One in five Hungarians still at risk of poverty, social exclusion
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In 2017, there were 1.88 million people in Hungary who were classed as either poor or at risk of social exclusion, some 19.6% of the entire population, shows the latest summary of household living standards data published by the Central Statistical Office (KSH). The figure dropped by 6.0 percentage points compared to 2016.
In line with international standards, the KSH uses three sub-indicators to measure poverty: income poverty after social transfers; serious deprivation of material goods; and living in households with very low work intensity.
The KSH found that 10.2% of Hungarians were experiencing a serious deprivation of material goods, 12.8% were poor relative to incomes, and 4.1% were living in households with very few job opportunities. Categories could overlap, as some 1.2% of Hungarians, or 119,000 people, fell into all three groups at the same time.
Poverty levels peaked at 34.8% in 2012 in recent years. The ensuing decline, to 19.6% in 2017, reflects mostly the reduction in the share of those experiencing a serious deprivation of material goods, although poverty rates were down in all three sub-categories in 2017.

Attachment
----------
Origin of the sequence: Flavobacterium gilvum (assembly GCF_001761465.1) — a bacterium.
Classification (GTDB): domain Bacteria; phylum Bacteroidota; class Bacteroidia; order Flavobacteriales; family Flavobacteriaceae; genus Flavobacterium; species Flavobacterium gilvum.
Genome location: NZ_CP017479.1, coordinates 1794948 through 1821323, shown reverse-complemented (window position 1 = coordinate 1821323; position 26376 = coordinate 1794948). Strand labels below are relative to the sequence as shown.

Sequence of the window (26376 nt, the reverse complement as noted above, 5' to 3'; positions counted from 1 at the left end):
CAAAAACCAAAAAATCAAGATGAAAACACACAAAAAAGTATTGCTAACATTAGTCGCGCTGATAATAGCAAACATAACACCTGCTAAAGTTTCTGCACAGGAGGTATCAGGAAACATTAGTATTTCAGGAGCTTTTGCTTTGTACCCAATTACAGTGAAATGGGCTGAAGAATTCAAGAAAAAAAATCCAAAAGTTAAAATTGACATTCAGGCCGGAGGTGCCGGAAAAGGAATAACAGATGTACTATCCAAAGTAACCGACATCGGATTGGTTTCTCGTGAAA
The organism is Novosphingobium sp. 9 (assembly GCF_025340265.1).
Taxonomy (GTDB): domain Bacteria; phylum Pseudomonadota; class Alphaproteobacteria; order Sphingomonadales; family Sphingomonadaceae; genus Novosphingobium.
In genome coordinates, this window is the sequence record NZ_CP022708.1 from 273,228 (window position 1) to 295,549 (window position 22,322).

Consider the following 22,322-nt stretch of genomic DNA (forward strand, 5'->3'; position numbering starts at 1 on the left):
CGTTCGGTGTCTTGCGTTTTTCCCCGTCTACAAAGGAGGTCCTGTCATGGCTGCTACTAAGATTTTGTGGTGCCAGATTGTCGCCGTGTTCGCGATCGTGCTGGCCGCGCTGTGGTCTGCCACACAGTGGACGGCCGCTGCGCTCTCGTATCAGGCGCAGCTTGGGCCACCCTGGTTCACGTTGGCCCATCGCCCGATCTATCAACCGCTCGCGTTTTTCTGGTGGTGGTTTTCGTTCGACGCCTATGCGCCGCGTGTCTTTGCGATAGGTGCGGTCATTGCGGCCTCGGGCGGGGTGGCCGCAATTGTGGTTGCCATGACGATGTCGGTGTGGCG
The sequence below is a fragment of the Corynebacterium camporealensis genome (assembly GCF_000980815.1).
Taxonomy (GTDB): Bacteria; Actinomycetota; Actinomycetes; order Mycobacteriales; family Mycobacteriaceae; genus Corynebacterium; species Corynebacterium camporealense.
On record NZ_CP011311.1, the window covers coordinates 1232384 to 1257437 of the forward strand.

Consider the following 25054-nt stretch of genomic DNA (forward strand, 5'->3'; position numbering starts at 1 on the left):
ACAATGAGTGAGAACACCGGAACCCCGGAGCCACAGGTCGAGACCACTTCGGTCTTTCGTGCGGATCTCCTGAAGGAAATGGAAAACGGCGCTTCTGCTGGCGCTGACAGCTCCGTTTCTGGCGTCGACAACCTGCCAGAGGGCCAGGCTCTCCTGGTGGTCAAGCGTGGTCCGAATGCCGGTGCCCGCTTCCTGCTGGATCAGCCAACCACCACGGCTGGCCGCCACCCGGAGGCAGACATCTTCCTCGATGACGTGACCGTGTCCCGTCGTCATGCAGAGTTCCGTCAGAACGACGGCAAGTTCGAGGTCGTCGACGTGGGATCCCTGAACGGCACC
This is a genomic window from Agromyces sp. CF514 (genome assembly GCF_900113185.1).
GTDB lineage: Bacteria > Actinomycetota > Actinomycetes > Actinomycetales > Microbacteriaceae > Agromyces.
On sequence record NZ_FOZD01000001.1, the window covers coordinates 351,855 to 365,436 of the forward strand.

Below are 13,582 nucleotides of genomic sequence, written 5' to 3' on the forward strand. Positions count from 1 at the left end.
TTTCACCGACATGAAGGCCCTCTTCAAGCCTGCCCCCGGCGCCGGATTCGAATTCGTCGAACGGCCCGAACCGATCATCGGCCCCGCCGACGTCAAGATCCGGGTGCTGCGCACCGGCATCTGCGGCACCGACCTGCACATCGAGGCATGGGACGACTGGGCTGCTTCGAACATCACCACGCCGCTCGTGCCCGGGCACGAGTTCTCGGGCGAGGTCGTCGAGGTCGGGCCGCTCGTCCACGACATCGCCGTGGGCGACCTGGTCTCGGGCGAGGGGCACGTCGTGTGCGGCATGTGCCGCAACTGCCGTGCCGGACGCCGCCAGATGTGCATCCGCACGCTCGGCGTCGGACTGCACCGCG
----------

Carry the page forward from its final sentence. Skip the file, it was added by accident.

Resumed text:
The data show that the risk of poverty is higher for children under 18 years of age, for single-parent households, for those with low educational qualifications, for the unemployed, and for members of the Roma (Gypsy) minority.
In 2017, some 23.8% of people younger than 18 were living in poverty, down from 31.6% in 2016. For those aged between 25 and 49, the proportion was 17.8% last year, while for those older than 65 it was 13.3%.
Around 13% of people in employment were poor or at risk of social exclusion in 2017, but the share among unemployed people was as high as 69.3%. These rates were a respective 6.1 and 3.8 percentage points lower than the previous year. Around 15% of pensioners were poor or at exclusion risk, down 4 percentage points compared to 2016.
A breakdown based on types of household shows that 40.0% of single-parent households were poor or at risk of exclusion, well above the 26.6% share of single households or the 20.6% share of households with children in 2017, but significantly down from the 52.8% share in the previous year.
In a breakdown by place of residence, 13.9% of people living in Budapest were poor or at risk of exclusion, while this rate was 14.7% for people living in county seats, 18.7% for residents of towns, and 26.5% for those living in smaller settlements.
Among the Roma minority, the share of people who were poor or at risk of social exclusion last year was more than three times the national average, at 67.8%, albeit still down from 75.6% in 2016.
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